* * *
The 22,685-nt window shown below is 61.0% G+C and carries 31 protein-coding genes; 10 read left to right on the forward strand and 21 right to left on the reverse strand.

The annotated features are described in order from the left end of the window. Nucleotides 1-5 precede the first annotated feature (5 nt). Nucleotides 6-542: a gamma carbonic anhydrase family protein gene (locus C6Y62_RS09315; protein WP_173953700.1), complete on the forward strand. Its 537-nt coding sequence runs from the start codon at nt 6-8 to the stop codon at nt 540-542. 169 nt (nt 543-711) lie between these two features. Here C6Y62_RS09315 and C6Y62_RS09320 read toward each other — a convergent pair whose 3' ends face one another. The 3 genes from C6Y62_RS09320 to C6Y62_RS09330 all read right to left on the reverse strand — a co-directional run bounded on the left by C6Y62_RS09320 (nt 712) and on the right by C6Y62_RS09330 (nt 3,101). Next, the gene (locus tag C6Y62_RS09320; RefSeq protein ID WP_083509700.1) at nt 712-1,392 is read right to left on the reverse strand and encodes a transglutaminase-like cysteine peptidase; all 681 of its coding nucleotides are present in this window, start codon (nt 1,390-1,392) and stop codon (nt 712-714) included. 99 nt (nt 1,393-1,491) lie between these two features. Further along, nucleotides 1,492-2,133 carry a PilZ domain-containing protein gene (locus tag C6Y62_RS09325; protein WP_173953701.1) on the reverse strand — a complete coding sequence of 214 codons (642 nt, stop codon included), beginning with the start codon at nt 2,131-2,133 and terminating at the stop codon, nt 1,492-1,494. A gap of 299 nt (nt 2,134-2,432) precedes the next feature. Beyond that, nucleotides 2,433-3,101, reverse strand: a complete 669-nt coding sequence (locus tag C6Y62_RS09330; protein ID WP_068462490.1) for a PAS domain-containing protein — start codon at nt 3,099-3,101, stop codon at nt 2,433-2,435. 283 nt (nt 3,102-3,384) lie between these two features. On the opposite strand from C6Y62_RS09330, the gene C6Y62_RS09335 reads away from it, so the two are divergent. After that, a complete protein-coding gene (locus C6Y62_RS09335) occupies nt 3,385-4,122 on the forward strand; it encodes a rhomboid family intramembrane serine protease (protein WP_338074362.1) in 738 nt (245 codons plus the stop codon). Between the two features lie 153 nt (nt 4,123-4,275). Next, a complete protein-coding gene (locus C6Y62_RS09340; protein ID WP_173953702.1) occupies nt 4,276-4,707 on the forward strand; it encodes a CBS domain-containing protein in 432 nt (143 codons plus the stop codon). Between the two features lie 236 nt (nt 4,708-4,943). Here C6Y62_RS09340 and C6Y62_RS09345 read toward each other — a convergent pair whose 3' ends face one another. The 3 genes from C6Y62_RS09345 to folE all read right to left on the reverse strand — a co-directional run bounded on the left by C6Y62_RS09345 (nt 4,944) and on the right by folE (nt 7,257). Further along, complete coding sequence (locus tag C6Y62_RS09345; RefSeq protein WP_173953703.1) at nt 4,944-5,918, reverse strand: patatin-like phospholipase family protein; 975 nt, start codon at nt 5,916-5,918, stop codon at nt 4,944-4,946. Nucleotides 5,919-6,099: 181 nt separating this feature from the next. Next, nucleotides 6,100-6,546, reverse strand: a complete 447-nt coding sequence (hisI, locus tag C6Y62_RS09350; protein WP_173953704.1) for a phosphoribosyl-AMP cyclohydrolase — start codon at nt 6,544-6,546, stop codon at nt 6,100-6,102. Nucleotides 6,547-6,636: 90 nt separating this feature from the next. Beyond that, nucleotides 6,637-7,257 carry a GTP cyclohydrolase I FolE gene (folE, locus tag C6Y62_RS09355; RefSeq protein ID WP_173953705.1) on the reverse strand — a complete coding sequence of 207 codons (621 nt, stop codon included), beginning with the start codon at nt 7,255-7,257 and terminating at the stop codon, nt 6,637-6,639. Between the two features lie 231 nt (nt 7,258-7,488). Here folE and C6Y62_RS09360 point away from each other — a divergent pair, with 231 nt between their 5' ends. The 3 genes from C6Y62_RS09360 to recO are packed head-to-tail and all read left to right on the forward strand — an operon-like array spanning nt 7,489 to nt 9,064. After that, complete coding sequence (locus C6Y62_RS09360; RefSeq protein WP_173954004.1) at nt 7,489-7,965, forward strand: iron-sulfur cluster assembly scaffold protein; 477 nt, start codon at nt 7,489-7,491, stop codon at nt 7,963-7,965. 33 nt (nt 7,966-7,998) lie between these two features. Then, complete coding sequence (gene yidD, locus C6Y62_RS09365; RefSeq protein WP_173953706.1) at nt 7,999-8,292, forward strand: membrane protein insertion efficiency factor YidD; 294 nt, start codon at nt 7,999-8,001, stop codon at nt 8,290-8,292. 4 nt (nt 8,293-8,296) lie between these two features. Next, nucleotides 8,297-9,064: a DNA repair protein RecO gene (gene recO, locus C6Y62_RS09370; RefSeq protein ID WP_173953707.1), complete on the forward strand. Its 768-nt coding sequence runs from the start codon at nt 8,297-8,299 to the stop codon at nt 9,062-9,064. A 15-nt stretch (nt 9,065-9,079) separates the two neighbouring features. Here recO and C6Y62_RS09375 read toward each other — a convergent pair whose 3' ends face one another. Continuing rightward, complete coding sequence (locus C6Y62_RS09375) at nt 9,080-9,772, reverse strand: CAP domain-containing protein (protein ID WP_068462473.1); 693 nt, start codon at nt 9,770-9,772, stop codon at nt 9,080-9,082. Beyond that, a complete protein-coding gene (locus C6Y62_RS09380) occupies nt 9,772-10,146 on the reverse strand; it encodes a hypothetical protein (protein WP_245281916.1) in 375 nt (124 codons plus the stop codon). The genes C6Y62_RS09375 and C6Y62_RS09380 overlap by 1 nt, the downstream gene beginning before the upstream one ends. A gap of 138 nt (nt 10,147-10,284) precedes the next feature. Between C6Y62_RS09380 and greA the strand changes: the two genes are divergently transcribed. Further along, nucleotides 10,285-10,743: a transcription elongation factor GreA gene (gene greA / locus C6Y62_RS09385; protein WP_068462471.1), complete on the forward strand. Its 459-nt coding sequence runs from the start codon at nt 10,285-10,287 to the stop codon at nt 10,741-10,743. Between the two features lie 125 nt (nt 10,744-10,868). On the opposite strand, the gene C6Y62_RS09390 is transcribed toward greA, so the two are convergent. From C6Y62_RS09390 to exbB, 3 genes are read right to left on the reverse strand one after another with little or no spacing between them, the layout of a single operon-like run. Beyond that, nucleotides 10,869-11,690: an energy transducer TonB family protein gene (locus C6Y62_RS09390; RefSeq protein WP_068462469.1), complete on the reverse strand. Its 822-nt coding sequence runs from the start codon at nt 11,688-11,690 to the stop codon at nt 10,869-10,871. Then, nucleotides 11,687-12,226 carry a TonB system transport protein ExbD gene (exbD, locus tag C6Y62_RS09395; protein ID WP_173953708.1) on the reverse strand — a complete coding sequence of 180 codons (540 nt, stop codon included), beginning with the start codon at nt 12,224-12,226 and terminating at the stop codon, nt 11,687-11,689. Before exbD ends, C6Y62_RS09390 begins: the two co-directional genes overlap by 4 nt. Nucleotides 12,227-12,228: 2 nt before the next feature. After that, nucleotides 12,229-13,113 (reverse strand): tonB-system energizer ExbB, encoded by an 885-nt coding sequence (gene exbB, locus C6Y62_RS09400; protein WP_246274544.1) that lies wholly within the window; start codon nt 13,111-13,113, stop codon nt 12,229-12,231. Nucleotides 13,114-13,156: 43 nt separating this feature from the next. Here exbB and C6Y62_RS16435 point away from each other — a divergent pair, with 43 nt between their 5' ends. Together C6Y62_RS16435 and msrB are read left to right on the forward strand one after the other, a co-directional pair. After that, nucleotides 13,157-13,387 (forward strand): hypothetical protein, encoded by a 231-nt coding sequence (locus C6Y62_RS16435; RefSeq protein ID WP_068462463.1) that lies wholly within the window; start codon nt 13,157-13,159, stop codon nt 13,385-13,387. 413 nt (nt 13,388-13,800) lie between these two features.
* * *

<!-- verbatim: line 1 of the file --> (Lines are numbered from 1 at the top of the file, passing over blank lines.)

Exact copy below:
The 22,685-nt window shown below is 61.0% G+C and carries 31 protein-coding genes; 10 read left to right on the forward strand and 21 right to left on the reverse strand.